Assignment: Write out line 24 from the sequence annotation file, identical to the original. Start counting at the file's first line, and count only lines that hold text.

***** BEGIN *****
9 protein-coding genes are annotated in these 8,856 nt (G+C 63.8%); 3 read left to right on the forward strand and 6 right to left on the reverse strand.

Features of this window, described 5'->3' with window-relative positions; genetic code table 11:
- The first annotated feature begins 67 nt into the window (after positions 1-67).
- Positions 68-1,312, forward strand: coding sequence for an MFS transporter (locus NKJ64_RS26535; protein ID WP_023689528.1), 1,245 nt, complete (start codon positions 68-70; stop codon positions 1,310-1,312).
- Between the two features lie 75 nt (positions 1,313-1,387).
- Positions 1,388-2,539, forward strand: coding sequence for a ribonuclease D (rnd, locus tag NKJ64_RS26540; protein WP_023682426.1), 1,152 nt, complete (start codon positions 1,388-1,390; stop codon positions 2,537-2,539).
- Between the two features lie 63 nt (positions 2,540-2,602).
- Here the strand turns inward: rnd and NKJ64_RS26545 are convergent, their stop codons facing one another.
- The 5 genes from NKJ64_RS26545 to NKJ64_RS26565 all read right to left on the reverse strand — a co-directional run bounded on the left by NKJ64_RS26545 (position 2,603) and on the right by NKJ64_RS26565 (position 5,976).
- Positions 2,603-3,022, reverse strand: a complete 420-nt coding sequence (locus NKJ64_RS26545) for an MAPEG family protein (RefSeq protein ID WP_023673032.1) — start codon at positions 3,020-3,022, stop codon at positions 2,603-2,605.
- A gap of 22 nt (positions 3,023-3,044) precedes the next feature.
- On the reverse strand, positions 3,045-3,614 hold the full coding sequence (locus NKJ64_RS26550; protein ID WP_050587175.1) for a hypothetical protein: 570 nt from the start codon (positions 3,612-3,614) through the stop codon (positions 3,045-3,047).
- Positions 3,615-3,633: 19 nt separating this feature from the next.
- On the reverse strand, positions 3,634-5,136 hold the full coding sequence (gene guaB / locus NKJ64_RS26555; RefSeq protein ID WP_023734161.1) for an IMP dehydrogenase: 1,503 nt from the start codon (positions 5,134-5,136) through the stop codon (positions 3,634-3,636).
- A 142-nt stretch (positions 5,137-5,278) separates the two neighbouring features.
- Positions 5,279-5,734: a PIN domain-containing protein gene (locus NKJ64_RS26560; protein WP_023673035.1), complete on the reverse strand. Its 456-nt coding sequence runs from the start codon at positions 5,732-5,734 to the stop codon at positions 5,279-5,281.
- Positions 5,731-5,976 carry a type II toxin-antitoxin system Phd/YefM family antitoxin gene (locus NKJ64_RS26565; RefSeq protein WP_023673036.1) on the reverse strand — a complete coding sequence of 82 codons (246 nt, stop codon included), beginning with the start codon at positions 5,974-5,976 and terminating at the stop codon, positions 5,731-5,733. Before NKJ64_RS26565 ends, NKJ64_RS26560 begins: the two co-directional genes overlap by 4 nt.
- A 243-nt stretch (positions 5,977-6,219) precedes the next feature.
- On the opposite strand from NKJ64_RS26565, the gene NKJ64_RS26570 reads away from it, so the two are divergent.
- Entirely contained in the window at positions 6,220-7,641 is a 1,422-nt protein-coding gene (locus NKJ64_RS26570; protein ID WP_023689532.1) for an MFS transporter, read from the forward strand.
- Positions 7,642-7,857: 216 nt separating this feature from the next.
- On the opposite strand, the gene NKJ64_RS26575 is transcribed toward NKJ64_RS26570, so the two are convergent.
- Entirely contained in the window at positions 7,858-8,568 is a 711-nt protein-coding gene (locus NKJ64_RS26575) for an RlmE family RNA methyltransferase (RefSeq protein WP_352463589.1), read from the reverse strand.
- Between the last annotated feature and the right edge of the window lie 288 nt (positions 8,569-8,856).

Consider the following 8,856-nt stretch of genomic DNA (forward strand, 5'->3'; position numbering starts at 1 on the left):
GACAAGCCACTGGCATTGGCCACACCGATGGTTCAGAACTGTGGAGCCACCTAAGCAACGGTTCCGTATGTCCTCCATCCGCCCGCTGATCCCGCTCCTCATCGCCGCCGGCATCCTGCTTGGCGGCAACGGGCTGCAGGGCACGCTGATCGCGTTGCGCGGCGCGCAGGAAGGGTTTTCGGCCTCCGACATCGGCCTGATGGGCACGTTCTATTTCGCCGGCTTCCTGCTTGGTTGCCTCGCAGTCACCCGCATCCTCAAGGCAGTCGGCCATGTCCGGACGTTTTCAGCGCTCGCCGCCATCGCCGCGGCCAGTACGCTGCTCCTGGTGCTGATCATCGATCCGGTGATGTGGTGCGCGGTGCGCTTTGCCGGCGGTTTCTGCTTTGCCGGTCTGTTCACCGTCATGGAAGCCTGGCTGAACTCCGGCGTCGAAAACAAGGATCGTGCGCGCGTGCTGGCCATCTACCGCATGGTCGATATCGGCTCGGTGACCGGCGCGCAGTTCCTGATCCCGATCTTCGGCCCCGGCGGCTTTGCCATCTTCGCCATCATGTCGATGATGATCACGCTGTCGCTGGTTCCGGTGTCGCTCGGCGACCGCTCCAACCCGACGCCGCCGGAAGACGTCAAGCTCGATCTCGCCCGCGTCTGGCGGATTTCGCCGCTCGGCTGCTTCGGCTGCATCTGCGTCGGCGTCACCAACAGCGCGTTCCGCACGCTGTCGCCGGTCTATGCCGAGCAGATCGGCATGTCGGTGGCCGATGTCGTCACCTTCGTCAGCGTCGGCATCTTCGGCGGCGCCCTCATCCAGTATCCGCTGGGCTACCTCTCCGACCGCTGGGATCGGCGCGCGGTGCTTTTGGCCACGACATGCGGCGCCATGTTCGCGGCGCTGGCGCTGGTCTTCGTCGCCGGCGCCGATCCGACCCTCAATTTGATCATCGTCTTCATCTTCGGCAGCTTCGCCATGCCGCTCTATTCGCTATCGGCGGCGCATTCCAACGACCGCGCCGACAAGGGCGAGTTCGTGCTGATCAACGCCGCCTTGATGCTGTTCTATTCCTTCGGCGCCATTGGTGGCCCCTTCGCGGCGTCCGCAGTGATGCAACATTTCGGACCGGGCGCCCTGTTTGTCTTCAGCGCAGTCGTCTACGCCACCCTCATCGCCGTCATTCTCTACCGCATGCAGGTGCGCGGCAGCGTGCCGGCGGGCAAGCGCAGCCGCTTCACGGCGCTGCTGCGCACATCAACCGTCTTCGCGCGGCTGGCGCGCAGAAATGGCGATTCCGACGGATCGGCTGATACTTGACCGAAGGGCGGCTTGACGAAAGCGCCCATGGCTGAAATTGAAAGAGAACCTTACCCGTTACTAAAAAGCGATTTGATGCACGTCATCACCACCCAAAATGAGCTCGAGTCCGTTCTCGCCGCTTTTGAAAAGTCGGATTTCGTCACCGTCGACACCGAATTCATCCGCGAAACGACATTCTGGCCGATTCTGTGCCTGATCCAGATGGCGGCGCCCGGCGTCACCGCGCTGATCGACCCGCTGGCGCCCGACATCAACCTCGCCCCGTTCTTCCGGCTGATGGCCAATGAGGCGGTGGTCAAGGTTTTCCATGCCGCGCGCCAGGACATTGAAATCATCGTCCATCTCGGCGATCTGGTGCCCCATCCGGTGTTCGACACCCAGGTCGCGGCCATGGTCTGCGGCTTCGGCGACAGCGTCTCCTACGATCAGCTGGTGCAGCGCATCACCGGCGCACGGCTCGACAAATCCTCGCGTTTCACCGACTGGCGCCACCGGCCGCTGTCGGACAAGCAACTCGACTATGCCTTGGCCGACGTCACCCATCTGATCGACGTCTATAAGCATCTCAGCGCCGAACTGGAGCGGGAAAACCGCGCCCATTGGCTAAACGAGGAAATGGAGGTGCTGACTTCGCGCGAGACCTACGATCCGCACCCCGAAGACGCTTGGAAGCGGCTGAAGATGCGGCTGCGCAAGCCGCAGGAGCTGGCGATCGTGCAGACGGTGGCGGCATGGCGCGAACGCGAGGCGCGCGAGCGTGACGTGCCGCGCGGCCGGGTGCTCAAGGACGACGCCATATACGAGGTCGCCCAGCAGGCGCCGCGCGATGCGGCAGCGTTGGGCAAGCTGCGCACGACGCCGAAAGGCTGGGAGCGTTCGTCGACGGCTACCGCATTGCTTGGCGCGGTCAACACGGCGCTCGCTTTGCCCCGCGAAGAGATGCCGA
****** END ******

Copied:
- Between the last annotated feature and the right edge of the window lie 288 nt (positions 8,569-8,856).